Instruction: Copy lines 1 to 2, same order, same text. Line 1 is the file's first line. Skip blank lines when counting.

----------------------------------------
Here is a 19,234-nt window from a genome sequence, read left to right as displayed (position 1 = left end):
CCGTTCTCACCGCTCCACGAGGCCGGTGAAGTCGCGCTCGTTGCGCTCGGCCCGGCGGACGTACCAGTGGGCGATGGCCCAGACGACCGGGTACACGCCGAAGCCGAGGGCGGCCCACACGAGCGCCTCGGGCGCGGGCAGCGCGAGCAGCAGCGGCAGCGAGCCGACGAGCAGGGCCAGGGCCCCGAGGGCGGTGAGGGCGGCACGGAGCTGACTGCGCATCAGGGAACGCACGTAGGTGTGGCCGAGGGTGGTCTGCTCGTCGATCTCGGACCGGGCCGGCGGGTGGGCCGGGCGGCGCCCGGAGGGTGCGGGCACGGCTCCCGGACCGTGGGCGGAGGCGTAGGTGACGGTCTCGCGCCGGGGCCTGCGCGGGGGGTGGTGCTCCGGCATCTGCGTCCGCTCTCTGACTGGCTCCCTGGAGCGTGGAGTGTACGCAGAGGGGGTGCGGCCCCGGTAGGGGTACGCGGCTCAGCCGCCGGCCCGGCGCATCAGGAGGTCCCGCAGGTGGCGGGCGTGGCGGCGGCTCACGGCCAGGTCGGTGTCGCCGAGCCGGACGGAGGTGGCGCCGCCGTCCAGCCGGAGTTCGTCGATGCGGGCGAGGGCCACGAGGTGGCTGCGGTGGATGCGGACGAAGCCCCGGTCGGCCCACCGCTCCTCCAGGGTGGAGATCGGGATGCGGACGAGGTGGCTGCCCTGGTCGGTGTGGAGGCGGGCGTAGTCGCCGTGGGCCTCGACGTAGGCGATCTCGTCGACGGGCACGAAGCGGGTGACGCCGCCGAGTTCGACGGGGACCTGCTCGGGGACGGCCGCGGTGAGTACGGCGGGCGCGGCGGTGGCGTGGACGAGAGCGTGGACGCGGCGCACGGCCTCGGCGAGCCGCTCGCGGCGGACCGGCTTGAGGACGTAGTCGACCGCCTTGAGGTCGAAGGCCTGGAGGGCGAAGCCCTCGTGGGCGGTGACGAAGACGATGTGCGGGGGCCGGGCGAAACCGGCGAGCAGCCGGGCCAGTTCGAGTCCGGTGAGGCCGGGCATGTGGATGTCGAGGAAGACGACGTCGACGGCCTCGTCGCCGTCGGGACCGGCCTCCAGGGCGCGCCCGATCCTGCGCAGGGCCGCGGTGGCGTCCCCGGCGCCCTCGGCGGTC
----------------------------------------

Here is a 19,234-nt window from a genome sequence, read left to right as displayed (position 1 = left end):
CCGTTCTCACCGCTCCACGAGGCCGGTGAAGTCGCGCTCGTTGCGCTCGGCCCGGCGGACGTACCAGTGGGCGATGGCCCAGACGACCGGGTACACGCCGAAGCCGAGGGCGGCCCACACGAGCGCCTCGGGCGCGGGCAGCGCGAGCAGCAGCGGCAGCGAGCCGACGAGCAGGGCCAGGGCCCCGAGGGCGGTGAGGGCGGCACGGAGCTGACTGCGCATCAGGGAACGCACGTAGGTGTGGCCGAGGGTGGTCTGCTCGTCGATCTCGGACCGGGCCGGCGGGTGGGCCGGGCGGCGCCCGGAGGGTGCGGGCACGGCTCCCGGACCGTGGGCGGAGGCGTAGGTGACGGTCTCGCGCCGGGGCCTGCGCGGGGGGTGGTGCTCCGGCATCTGCGTCCGCTCTCTGACTGGCTCCCTGGAGCGTGGAGTGTACGCAGAGGGGGTGCGGCCCCGGTAGGGGTACGCGGCTCAGCCGCCGGCCCGGCGCATCAGGAGGTCCCGCAGGTGGCGGGCGTGGCGGCGGCTCACGGCCAGGTCGGTGTCGCCGAGCCGGACGGAGGTGGCGCCGCCGTCCAGCCGGAGTTCGTCGATGCGGGCGAGGGCCACGAGGTGGCTGCGGTGGATGCGGACGAAGCCCCGGTCGGCCCACCGCTCCTCCAGGGTGGAGATCGGGATGCGGACGAGGTGGCTGCCCTGGTCGGTGTGGAGGCGGGCGTAGTCGCCGTGGGCCTCGACGTAGGCGATCTCGTCGACGGGCACGAAGCGGGTGACGCCGCCGAGTTCGACGGGGACCTGCTCGGGGACGGCCGCGGTGAGTACGGCGGGCGCGGCGGTGGCGTGGACGAGAGCGTGGACGCGGCGCACGGCCTCGGCGAGCCGCTCGCGGCGGACCGGCTTGAGGACGTAGTCGACCGCCTTGAGGTCGAAGGCCTGGAGGGCGAAGCCCTCGTGGGCGGTGACGAAGACGATGTGCGGGGGCCGGGCGAAACCGGCGAGCAGCCGGGCCAGTTCGAGTCCGGTGAGGCCGGGCATGTGGATGTCGAGGAAGACGACGTCGACGGCCTCGTCGCCGTCGGGACCGGCCTCCAGGGCGCGCCCGATCCTGCGCAGGGCCGCGGTGGCGTCCCCGGCGCCCTCGGCGGTC